Police/Military: Be prepared to see a large police and military presence wherever you go. Military on the corner all over the cities. Tanks, rolling down the street. Automatic weapons everywhere. I’ve sort of become accustomed to guns, and lately my motto has become “It ain’t a vacation until I either hear or see an AK, or someone points one at me” …having gone through Sudan, Afghanistan, Yemen and Burkina Faso in the last couple years, to name a few of the more “volatile” countries. For those that aren’t so comfortable around guns. Well, use common sense. Don’t fight with these guys. Don’t mess with them, don’t argue, and don’t go around trying to snap pictures of them. Most are extremely nice people who are there to protect, not to harm, you. Being a “tourist”, I find that most military and police go out of their way to help, knowing I am a tourist and am just there to see the country and spend money there. The majority of military and police who I have talked too just want to make sure that I will go home with great memories, great stories about the people and country, and that I tell other people to visit when I do get home. Most are just normal people doing a job.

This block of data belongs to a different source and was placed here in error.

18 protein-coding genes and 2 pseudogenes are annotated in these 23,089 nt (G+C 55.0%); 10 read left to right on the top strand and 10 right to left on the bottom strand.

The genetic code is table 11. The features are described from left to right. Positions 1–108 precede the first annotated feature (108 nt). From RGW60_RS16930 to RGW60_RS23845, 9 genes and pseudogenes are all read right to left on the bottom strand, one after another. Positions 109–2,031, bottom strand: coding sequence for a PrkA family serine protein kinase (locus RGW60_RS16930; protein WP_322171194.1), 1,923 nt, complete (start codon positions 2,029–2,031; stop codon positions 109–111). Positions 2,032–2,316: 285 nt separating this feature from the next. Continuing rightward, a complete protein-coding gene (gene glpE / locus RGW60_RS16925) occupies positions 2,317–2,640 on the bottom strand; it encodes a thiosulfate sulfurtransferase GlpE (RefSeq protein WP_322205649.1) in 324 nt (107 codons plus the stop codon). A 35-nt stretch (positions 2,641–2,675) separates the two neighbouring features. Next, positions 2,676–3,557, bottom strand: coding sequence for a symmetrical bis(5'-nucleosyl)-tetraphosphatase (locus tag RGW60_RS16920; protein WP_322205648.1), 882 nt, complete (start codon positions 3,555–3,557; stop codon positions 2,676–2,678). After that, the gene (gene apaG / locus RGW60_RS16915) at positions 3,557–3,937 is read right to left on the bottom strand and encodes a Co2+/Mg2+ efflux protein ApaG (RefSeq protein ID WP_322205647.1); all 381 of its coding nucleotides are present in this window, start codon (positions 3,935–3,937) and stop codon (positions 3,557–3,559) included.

Local Custom: As always, try to follow local etiquette. In Myanmar, I would suggest to try a bit harder, as the people here aren’t used to the mass of tourists that some other countries in the area are used too. I had no problem whatsoever, but in respect to the people, I would suggest to learn as much as you can before you go. The usual Buddhist and SE Asia etiquette applies, and there is nothing that I would really point out in particular. If nothing else, remember the word for Hello – “Mingalaba” – and when someone passes you by and says hello, turn around and say “Ming –a –la –ba”, and often, more times than not, you will watch a huge smile erupt from the face of the recipient. Honestly, this applies to almost any country you visit. I can’t speak any other language but English, but I can say hello in Burmese, Amharic, Arabic, Japanese, Chinese, Thai, French, Spanish, and about 10 different African dialects. That one word goes along way in establishing communication, even if you don’t know any other.
Also, certain things apply in Myanmar that you usually don’t see. Child labor is one of them that really comes to the forefront here. Poverty is another. Different ways of life and different foods and customs. It’s all part of traveling. Some good, some bad. Most often, very different from what your used too.
Enough of the boring stuff, and I’m I’ve already made this post way longer than I intended.
…to be continued.
Next Edition: Travels through Myanmar III – Money Matters